It feels like the time since DuckTales was originally available for the NES has gone by like a duck blur. Sorry, I just couldn’t help myself. So different from today, Disney games were some of the best games for the NES. DuckTales, DuckTales 2, Darkwing Duck, Mickey Mousecapade, and Chip and Dale Rescue Rangers were high quality games created by Capcom and each one was fun, challenging, and actually worked—which was a step ahead of the myriad of broken titles in the NES library. Wayforward Technologies, in a brilliant move, decided to remaster the Megaman-engine-based DuckTales, a platformer for NES starring Scrooge McDuck. They dubbed this Disney trip back to the 90s DuckTales Remastered, a game that oozes nostalgia for both the original game and the too-long-gone DuckTales television show.
Wayforward wasn’t looking to rewrite history, so DuckTales Remastered plays as the original, but polished. Scrooge McDuck must use his ultimate weapon to quell his foes: no, not his wealth, nor unwavering gumption, nor stinginess, but his cane. To new players, this must sound strange, but this weapon is not to be taken lightly. The primary use of this cane is to bounce around the levels, stomping on enemies as needed, pogo-style. As long as there are no pitfalls or lava pits, Scrooge can also use his bouncing ability to traverse spikes and other d-d-d-dangers. Each level is distinct and set in a remote part of the planet and/or the Moon (where no duck has gone before). After achieving the various goals of each level, Scrooge fights a boss. Each boss has been revisited, making them more challenging than their NES counterparts, but some simple pattern recognition will get the player through without much trouble. There are treasures “hidden” throughout each level and it is important to pogo everywhere in order find that sweet, sweet cash, but it is perhaps a little too easy to find invisible walls and concealed passages. The reward for each boss battle is, of course, a valuable treasure which will add to Scrooge’s bank/pool full of money; Scrooge was motivated by cash in way before Wario’s tales of daring do-bad.
The most apparent change from the original is the introduction of fully-voiced cutscenes and an animation overhaul. The animations and backgrounds are Disney animation in every way: crisp, bright, and masterfully done. It makes this fully-grown man miss the days when the Disney channel had high-quality cartoon programming instead of teenagers in bands, teenagers in hotels, or teenagers with split-personality/identity disorders (oh, Hannah Montana, how far you’ve come). These story elements add more breadth to the original story, which was somewhat indiscernible on NES. Scrooge and the gang discover a piece of paper that details the locations of five treasures that value in the millions. Naturally, Scrooge, Huey, Dewey, Louie, and a plethora of other DuckTales regulars decide to search for these treasures all in pursuit of adventure… I mean, money. They even brought back Alan Young, the original and ninety-three year old voice of Scrooge to reprise his role. Rather than sounding tired or off, Young nails Scrooge perfectly, and his contribution is the most notable part of this experience. Much of the original cast was also involved to bring more of the show into the game. The remixed score of the game is deserving of note, especially DuckTales’ most notable stage theme, the Moon. Save the Moon for the end of your adventure, you’ll be glad you waited.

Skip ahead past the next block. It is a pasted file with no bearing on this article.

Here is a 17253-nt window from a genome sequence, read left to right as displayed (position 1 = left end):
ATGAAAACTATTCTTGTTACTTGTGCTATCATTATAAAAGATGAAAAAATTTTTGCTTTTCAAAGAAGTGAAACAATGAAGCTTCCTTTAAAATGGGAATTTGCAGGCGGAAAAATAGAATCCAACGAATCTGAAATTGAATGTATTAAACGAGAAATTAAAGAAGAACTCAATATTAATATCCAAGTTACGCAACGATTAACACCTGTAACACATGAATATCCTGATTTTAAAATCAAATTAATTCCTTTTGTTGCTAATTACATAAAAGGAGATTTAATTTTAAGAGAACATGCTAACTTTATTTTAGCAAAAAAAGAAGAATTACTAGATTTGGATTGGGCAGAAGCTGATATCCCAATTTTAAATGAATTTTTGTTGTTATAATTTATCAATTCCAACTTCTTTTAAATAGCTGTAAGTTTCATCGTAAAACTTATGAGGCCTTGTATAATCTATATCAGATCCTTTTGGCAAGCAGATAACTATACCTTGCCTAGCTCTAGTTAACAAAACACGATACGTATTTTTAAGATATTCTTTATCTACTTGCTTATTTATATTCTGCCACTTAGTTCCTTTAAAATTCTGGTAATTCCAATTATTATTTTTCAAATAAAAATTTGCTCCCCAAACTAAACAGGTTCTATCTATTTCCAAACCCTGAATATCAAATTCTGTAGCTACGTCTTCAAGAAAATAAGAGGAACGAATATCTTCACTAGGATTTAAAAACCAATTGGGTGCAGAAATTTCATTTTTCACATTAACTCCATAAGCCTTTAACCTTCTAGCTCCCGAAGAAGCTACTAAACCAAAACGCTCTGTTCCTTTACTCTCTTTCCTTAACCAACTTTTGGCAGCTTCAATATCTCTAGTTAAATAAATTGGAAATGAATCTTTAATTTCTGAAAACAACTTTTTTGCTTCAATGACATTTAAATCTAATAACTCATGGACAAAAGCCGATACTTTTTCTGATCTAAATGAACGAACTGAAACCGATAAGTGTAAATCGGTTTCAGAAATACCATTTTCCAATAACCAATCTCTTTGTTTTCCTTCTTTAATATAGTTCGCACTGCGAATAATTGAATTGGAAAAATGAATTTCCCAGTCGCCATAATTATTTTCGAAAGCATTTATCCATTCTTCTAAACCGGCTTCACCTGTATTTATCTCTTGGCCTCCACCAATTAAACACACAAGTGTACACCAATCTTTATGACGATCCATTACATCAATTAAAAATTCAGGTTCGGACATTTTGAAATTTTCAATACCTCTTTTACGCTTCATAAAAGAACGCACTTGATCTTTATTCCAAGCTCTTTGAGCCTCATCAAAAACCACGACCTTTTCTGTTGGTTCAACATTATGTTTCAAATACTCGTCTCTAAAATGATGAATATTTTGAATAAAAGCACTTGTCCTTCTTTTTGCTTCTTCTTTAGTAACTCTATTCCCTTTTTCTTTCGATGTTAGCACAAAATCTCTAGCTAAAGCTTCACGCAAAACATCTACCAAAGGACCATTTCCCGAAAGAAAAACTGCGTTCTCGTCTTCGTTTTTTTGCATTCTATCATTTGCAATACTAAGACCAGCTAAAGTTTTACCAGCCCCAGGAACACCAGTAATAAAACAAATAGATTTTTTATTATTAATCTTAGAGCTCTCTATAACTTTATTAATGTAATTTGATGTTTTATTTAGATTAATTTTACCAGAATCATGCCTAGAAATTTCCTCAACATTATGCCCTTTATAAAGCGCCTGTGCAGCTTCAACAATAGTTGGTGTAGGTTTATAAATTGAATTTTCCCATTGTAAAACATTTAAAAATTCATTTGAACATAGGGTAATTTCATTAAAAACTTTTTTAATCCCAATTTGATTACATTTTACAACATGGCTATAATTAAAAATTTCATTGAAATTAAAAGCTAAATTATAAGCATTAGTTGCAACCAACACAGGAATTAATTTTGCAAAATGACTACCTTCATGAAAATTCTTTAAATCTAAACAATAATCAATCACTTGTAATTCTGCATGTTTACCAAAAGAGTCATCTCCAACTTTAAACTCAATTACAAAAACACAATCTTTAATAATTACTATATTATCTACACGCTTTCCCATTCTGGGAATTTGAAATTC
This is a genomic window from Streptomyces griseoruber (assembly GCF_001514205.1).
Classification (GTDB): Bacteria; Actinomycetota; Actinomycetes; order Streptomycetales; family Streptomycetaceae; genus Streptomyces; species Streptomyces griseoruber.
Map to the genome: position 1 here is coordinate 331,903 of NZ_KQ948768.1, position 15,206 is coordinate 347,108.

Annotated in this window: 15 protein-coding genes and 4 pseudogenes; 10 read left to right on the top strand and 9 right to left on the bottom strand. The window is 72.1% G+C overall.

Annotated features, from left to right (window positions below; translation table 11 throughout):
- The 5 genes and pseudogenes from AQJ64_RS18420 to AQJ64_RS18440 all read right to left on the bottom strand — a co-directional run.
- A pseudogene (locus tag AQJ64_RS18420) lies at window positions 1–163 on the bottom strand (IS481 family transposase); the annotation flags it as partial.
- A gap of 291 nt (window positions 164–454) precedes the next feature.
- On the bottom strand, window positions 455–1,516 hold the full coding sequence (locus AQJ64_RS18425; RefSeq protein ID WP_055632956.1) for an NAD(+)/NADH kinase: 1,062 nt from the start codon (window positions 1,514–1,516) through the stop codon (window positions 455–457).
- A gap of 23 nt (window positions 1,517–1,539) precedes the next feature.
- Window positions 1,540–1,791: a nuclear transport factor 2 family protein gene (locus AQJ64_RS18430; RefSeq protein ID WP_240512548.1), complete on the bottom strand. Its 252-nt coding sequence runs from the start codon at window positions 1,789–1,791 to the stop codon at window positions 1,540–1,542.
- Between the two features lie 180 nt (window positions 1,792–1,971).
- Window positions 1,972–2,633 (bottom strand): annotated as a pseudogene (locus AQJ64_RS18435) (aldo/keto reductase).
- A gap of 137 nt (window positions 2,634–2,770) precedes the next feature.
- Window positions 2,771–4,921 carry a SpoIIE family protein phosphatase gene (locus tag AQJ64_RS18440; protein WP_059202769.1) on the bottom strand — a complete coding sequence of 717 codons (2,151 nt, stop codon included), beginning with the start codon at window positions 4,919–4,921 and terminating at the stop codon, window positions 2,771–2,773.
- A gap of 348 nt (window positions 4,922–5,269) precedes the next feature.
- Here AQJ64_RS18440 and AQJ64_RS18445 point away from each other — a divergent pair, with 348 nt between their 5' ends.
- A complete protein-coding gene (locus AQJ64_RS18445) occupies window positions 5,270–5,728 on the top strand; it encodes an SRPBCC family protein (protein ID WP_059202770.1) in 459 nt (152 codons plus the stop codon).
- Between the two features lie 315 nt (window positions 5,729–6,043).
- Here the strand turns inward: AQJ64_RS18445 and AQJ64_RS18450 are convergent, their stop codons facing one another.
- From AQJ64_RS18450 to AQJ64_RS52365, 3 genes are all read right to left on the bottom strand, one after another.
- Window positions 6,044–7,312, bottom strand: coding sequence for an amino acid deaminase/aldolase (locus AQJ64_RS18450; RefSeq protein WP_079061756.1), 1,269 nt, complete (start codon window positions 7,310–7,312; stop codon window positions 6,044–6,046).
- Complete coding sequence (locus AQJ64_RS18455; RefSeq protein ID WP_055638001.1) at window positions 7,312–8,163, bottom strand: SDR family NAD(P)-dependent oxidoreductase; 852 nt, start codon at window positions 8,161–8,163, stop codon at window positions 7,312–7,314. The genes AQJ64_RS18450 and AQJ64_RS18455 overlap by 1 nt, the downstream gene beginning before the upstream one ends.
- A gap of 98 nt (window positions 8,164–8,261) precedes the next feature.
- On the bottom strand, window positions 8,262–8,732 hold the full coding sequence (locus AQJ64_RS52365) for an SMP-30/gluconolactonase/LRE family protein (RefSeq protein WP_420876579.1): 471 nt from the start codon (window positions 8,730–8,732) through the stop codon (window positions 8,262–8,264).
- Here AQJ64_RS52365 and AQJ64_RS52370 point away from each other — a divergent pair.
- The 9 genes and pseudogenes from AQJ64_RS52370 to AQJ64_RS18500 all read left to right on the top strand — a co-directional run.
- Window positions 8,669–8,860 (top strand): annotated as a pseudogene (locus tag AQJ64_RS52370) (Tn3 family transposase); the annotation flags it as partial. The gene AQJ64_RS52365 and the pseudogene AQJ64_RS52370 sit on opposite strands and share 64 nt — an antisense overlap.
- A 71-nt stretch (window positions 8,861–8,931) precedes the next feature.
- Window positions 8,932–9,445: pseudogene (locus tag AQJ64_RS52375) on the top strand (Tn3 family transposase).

While each cutscene is charming in its own way, there are a lot of them and sometimes they are drawn-out or disrupting. For example, in the Amazon, Scrooge will pause each time he picks up a quest item and speak while paused and, sometimes, the gameplay between cutscenes was shorter than the cutscene was. The voice acting is spot-on with each character, but the animation for those cutscenes is static and characters don’t move their mouths while speaking. It just seems like they forgot to put icing on the cake. This deserves a little forgiveness though since each scene is skip-able in the pause menu, making replays easier. Another complaint about the inclusion of voice acting is that Scrooge will often pull of one-liners that are great but repeat in each level, sometimes awkwardly so. The dialogue can be funny at times and irritating at other times since it seems that everyone besides Scrooge in this universe is a borderline moron, and he isn’t afraid to make note of it.
The game shows such a dedication by the creators and voice actors to both the original game and the original source material. Fans of the show just need to play the game, if only once and as a passing fancy. Unfortunately, while it is easy to enjoy the ride, now with two additional levels and extra hearts to find, the game isn’t difficult enough to encourage replay, nor the levels diverse or full enough to make you come back a third or maybe even a second time. The collectables, though neat, are nothing more than neat, and can only be acquired with grind-earned cash. But, all that said, DuckTales Remastered is true to the original with some added bells, whistles, lasers, and aeroplanes. It may not be perfect, but it is a gem in any too-old-to-be-a-kid’s digital library.
Vinny Orsillo | @VinnyOhGames